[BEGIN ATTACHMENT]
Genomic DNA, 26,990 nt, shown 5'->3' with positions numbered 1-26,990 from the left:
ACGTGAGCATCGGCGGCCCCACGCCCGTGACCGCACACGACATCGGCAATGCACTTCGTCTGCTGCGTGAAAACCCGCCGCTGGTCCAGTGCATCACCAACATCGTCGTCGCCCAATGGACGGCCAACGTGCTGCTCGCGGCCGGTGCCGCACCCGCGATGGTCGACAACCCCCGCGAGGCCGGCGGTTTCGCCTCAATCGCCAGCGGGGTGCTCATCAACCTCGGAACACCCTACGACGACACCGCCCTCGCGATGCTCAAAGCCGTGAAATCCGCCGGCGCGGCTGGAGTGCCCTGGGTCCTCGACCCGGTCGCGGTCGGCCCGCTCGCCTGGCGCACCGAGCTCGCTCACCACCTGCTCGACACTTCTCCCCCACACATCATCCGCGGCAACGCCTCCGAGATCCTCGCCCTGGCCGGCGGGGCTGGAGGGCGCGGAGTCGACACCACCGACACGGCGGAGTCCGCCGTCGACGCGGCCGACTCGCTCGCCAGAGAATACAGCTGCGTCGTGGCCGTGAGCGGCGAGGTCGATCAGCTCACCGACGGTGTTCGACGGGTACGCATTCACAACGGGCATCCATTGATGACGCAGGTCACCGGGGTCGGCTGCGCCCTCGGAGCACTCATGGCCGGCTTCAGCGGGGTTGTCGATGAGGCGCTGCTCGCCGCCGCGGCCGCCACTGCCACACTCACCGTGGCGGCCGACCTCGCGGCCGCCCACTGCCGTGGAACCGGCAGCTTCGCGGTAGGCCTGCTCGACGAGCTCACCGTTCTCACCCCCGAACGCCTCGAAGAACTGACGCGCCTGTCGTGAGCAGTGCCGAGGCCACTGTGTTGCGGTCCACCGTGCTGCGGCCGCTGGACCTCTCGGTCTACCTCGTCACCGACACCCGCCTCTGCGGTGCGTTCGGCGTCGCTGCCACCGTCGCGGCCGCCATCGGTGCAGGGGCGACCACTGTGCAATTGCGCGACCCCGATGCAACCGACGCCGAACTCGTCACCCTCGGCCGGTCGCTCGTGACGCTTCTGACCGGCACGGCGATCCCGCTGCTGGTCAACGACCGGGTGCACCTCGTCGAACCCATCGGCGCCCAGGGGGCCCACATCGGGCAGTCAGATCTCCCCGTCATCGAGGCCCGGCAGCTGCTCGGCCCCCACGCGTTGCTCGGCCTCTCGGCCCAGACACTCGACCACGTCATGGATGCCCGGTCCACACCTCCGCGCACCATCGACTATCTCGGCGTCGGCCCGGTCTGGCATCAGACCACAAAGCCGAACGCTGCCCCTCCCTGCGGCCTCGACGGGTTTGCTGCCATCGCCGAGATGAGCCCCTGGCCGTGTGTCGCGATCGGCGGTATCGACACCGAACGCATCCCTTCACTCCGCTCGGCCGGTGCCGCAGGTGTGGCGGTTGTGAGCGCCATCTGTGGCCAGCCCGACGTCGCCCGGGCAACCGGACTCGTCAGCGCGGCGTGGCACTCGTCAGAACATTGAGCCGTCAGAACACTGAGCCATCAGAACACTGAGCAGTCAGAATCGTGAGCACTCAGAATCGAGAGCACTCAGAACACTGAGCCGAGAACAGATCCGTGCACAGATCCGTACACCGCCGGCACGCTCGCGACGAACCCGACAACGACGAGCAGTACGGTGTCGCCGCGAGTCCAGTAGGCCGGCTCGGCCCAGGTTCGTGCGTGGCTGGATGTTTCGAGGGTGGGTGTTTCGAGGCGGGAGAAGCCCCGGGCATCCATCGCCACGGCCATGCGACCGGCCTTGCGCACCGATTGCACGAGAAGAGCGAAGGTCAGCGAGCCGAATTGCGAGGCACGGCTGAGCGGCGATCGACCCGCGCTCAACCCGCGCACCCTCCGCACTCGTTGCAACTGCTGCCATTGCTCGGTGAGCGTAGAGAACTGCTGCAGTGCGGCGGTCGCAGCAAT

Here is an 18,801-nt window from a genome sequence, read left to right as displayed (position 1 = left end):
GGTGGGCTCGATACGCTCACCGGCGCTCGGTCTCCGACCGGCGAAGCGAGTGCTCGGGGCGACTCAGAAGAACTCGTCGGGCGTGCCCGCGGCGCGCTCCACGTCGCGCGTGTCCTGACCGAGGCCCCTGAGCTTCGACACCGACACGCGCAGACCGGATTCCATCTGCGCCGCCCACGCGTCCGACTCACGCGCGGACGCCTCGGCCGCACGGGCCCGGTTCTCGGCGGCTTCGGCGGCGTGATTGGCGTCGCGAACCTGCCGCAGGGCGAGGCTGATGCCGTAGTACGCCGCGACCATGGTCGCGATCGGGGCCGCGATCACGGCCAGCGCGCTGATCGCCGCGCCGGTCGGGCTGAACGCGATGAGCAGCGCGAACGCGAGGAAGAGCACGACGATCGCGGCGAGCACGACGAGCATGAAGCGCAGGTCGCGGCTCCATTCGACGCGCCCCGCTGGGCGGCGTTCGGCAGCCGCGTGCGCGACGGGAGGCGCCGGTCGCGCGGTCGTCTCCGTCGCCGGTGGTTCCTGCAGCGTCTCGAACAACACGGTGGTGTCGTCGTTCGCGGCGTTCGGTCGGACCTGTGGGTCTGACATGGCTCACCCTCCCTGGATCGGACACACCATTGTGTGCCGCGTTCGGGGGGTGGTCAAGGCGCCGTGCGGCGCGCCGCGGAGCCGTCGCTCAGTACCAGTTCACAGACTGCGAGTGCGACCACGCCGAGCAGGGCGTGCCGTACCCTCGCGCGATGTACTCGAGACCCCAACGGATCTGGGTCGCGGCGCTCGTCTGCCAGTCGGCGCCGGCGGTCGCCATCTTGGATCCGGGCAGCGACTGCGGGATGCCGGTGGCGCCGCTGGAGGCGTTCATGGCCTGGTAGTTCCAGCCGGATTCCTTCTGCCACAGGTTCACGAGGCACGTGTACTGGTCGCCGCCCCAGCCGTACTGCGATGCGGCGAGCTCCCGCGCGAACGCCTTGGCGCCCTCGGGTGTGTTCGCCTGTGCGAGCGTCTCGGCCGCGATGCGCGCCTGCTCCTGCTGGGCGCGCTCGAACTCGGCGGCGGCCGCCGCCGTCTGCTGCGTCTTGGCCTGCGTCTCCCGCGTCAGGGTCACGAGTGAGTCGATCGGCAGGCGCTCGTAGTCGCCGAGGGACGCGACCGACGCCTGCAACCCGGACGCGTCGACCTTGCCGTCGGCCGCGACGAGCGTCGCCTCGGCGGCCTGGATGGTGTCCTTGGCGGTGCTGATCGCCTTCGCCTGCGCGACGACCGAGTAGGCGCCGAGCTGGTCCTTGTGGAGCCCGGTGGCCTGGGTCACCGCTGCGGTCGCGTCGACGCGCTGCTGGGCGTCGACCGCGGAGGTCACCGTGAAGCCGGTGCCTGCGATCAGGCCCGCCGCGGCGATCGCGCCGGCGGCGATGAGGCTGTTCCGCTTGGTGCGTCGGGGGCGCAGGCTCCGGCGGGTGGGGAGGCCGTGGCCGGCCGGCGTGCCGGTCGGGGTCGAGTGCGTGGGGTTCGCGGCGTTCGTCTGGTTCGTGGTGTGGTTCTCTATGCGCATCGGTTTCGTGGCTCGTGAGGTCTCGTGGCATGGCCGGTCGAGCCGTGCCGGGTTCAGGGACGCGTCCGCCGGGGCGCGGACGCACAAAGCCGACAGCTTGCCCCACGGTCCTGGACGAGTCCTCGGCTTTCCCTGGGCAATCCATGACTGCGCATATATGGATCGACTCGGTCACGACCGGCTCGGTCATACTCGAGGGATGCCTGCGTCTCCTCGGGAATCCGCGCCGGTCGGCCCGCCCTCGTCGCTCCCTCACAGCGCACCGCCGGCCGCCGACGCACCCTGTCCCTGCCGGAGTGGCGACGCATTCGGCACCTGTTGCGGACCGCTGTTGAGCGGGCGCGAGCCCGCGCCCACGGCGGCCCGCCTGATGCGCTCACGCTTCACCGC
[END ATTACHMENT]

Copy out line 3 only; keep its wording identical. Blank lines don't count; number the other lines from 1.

Here is an 18,801-nt window from a genome sequence, read left to right as displayed (position 1 = left end):